Carlton Reynolds posted this wishful comment on The Gleaner’s website in response to my column, “Racial politics in Jamaica,” published on August 28: “I hope you will not be allowed to write this column again, you are a very irresponsible woman obsessed with the past and using it to create hatred and division.”
No wonder history is not a compulsory subject in Jamaican schools! It seems as if some of us are afraid of the lessons of the past. We refuse to acknowledge the fact that so many of our current social problems are the direct legacy of our brutal history. Our society was founded on the sustained abuse of enslaved Africans. Their sole value was their labour, both skilled and manual, that was forcibly used to create wealth for white plantation owners.
But even those exploitative British capitalists knew that leisure was essential for the survival of the system of slavery. Sunday was a day of rest from the twelve-hour shifts that labourers were forced to endure for most of the week. Some of the day was used for work on land allotted for food production. Yes, it was still work. But they were working for themselves.
On Sundays, there was also time for leisure activities. Singing and dancing were the primary forms of recreation. And even though drumming was outlawed, Africans creatively used their own bodies as musical instruments. They rhythmically clapped their hands and stomped their feet, reclaiming their humanity in the pure pleasure of artistic expression. This is the history of Sunday as a day of leisure in Jamaica.
RESERVED FOR TOURISTS
These days, church in its variety of forms is the place where many working-class Jamaicans make a joyful noise unto the Lord on Sunday. For some, their day of rejoicing is Saturday. Religion is therapy, relieving the stresses of the workweek. Or, even worse, unemployment! Men and woman who routinely engage in menial labour dress up in their finery for church. They step out in style. They know that their job is not their identity.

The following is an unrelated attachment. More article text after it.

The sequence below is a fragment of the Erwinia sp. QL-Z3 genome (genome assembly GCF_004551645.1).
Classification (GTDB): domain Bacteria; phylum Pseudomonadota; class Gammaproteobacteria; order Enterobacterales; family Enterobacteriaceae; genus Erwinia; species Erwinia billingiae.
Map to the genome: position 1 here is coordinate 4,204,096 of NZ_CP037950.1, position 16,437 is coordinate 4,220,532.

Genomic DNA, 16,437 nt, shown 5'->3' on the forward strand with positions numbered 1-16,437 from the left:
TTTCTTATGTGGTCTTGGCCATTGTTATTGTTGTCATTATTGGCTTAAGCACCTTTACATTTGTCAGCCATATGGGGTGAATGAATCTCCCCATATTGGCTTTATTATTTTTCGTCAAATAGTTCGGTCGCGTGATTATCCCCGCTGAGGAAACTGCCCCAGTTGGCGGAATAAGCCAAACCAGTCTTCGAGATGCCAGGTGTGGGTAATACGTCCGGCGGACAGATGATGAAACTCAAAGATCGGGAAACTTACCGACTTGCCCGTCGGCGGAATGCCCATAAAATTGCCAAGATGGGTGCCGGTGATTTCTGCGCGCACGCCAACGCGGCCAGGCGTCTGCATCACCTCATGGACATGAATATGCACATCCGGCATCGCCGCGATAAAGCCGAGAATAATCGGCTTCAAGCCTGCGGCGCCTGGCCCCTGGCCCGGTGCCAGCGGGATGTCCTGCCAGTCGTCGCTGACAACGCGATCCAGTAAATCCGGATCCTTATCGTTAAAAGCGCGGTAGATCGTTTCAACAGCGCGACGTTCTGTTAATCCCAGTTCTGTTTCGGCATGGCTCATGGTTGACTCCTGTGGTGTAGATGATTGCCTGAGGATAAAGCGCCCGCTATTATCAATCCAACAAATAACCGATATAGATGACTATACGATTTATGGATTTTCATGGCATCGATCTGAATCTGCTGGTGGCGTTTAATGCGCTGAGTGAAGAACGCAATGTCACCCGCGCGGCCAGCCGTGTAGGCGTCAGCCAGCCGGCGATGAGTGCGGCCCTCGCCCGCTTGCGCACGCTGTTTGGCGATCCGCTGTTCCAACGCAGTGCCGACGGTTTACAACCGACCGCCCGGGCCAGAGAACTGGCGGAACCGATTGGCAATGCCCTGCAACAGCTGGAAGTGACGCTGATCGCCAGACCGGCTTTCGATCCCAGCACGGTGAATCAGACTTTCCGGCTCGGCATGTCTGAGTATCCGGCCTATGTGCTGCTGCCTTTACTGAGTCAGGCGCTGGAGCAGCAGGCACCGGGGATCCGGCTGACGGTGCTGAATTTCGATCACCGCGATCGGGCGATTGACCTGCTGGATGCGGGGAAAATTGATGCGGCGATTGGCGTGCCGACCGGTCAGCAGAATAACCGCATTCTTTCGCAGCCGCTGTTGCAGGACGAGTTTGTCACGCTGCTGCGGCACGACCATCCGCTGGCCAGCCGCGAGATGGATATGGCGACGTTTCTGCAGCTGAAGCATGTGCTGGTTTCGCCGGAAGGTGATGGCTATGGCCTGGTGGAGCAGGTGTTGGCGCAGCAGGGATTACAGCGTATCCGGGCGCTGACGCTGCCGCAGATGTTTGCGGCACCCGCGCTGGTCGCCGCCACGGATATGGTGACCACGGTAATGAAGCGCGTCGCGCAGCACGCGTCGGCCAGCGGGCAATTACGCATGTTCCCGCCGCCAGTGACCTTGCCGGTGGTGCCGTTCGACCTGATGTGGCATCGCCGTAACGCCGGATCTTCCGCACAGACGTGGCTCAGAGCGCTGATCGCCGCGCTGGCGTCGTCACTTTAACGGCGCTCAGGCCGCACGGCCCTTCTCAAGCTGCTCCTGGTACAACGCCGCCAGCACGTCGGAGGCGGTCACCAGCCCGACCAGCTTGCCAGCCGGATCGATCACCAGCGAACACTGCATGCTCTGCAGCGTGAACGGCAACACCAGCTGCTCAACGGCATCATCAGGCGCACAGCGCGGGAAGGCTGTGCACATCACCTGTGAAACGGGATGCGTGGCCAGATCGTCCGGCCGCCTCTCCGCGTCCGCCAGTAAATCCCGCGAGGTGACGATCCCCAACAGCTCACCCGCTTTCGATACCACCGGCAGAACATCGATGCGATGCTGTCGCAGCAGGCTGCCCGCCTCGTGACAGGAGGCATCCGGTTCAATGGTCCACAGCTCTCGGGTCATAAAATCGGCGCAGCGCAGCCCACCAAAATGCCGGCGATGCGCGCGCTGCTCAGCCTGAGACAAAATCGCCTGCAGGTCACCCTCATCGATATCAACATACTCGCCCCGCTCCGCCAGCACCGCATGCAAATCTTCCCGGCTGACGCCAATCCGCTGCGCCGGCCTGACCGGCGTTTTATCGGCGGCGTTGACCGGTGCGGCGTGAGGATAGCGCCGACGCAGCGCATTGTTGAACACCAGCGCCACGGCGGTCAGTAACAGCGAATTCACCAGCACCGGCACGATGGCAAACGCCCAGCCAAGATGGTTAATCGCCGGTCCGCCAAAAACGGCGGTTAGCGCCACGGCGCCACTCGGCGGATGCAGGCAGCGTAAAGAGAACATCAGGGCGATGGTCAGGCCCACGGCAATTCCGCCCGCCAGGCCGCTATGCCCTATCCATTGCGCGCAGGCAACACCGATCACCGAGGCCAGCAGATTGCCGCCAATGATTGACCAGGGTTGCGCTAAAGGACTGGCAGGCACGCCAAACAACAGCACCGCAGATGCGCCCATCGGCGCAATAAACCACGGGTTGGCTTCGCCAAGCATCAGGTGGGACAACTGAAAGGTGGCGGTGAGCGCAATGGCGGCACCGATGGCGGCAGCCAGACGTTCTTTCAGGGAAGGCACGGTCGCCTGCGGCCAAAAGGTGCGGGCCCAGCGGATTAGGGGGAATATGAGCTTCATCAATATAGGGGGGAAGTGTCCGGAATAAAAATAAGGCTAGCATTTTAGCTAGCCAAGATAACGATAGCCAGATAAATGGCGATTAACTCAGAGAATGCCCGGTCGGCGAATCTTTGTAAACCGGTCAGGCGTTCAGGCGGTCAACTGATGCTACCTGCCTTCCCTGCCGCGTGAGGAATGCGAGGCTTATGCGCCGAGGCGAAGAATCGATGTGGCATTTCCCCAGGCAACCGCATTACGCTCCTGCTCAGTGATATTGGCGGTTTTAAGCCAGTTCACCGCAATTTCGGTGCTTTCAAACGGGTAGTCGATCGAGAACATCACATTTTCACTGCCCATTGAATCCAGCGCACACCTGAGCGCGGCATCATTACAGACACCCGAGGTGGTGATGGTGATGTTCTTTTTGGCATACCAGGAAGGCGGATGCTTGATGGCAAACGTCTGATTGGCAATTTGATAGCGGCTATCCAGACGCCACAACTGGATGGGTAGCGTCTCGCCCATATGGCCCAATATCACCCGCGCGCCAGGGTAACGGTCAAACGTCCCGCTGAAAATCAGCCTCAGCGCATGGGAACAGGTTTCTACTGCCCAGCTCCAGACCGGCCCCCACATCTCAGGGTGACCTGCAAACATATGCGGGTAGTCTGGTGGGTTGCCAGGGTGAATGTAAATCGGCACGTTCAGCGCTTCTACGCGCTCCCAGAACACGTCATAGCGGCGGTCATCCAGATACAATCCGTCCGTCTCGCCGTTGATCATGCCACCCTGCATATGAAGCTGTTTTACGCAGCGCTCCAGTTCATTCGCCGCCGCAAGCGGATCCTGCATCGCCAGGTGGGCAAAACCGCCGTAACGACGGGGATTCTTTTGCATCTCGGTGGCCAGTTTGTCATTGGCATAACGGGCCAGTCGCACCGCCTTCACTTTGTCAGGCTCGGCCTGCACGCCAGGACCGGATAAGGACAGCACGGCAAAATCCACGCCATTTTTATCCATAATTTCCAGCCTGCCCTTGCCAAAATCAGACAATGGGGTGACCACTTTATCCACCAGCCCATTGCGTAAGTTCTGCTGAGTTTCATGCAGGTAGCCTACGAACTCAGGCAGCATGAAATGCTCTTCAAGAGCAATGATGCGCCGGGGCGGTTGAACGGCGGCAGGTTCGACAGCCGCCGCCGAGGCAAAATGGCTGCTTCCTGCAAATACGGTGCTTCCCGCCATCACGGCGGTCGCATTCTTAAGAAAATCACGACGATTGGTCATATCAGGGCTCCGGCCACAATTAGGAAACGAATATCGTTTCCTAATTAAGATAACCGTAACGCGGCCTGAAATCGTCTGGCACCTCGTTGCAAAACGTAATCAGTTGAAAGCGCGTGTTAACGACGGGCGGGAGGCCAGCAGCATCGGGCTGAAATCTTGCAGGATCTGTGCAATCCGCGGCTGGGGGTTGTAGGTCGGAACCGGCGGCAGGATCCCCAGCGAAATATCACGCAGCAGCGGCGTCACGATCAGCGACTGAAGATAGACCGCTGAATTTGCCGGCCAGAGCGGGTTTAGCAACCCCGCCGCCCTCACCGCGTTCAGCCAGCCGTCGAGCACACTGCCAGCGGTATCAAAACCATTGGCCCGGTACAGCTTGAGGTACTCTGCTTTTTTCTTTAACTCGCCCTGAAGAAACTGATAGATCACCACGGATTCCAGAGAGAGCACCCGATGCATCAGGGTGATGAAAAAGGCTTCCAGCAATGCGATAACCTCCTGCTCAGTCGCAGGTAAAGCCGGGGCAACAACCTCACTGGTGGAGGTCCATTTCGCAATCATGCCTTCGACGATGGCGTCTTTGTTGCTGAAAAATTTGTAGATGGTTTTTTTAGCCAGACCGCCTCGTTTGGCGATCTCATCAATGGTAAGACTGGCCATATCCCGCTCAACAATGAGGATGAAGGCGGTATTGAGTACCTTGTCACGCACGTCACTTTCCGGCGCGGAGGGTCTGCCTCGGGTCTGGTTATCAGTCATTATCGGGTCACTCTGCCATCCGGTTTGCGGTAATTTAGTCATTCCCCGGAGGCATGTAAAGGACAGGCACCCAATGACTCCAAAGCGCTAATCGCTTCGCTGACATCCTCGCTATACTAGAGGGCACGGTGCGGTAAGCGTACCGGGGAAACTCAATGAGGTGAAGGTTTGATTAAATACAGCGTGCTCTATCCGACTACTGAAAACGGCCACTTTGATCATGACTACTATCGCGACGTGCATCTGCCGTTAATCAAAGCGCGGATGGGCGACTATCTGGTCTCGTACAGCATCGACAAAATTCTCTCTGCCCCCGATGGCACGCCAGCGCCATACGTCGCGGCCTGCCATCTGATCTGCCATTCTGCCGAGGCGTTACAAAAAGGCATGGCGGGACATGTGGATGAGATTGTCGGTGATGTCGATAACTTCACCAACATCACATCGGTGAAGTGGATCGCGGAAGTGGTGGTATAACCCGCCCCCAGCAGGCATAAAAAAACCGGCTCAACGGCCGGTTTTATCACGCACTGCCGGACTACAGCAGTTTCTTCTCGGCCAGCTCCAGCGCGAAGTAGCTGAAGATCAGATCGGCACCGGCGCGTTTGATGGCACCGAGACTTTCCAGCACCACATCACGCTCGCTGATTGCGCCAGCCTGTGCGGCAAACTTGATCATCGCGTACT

Sunday is also the primary day of secular pleasure in Jamaica. Going to the beach for a sea bath is a long-established recreational activity. But it is becoming more and more difficult for the majority of Jamaicans to gain access to beaches. We are excluded from the best beaches on the island. These are reserved for tourists and upper-class Jamaicans.
Politicians of both the Jamaica Labour Party and the People’s National Party have failed to ensure that all Jamaicans can enjoy the natural resources of our country. We are the laughing stock of the rest of the Caribbean. On a visit to the Turks and Caicos Islands, I asked a taxi driver about beach access. When he realised I was from Jamaica, he laughed and said he had heard about our troubles.
Why have the Jamaican elite deliberately shut out most of us from upscale beaches? This is just another chapter in our history of abuse. Leisure is not for black people. Our destiny is to be beasts of burden. And the elite pretend to be shocked when disenfranchised youth engage in criminal activities in an attempt to escape poverty. There is a wicked meme that says, “When Christopher Columbus came to Jamaica he brought three ships: Conship Ginalship Hardship.”
UDC SELLING OUT JAMAICANS
Even Jamaicans who live close to the coast cannot easily access a beach. They have to a pay an entrance fee at most places and cannot take in their own refreshments. For those of us in Kingston and its environs, beach access is even more difficult. Hellshire Beach is no longer viable, except for food. And the cost of entry to Fort Clarence Beach, with its beautiful expanse of sand, is out of the reach of most Jamaicans. It’s $1,000 for adults and $500 for children.
The Urban Development Corporation (UDC) used to operate Fort Clarence Beach. The entry fee then was $250 for adults and $100 for children. A family of two adults and four children could go to the beach for less than it now costs a single adult. Mrs Laura Heron, managing director of Guardsman Hospitality Ltd, the private company that currently operates Fort Clarence Beach, gave the rationale for the increased entrance fee in an interview with the Business Observer, published on June 22:
“‘When we reopened in 2019 (after acquiring the lease), we were charging $300 but that could not even pay the lifeguard on the beach and that’s just the reality. We’re not trying to make a lot of money, we just want to be able to pay our staff and when we did an overall costing, for these beaches to be properly maintained, where we have adequate staffing and kept grounds, we can’t charge under $1,000.’”